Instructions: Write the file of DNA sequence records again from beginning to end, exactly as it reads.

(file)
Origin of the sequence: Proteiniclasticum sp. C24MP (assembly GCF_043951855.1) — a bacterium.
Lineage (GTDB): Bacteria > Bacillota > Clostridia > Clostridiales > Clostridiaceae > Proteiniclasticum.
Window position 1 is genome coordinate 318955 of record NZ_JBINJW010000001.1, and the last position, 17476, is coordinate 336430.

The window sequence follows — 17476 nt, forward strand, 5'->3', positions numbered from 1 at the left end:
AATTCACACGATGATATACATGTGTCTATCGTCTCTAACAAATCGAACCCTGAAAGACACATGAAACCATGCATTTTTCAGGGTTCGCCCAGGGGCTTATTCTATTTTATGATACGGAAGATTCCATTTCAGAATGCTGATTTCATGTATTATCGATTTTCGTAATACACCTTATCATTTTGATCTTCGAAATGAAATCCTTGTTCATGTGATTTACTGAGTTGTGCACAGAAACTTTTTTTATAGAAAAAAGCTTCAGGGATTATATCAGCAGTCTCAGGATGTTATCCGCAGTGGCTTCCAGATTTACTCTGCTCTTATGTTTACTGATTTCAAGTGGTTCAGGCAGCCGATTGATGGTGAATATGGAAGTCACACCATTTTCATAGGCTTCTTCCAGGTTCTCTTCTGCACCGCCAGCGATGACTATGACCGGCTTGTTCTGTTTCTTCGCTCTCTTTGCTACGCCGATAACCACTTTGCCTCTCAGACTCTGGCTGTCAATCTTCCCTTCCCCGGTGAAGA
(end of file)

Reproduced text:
Origin of the sequence: Proteiniclasticum sp. C24MP (assembly GCF_043951855.1) — a bacterium.
Lineage (GTDB): Bacteria > Bacillota > Clostridia > Clostridiales > Clostridiaceae > Proteiniclasticum.
Window position 1 is genome coordinate 318955 of record NZ_JBINJW010000001.1, and the last position, 17476, is coordinate 336430.

The window sequence follows — 17476 nt, forward strand, 5'->3', positions numbered from 1 at the left end:
AATTCACACGATGATATACATGTGTCTATCGTCTCTAACAAATCGAACCCTGAAAGACACATGAAACCATGCATTTTTCAGGGTTCGCCCAGGGGCTTATTCTATTTTATGATACGGAAGATTCCATTTCAGAATGCTGATTTCATGTATTATCGATTTTCGTAATACACCTTATCATTTTGATCTTCGAAATGAAATCCTTGTTCATGTGATTTACTGAGTTGTGCACAGAAACTTTTTTTATAGAAAAAAGCTTCAGGGATTATATCAGCAGTCTCAGGATGTTATCCGCAGTGGCTTCCAGATTTACTCTGCTCTTATGTTTACTGATTTCAAGTGGTTCAGGCAGCCGATTGATGGTGAATATGGAAGTCACACCATTTTCATAGGCTTCTTCCAGGTTCTCTTCTGCACCGCCAGCGATGACTATGACCGGCTTGTTCTGTTTCTTCGCTCTCTTTGCTACGCCGATAACCACTTTGCCTCTCAGACTCTGGCTGTCAATCTTCCCTTCCCCGGTGAAGA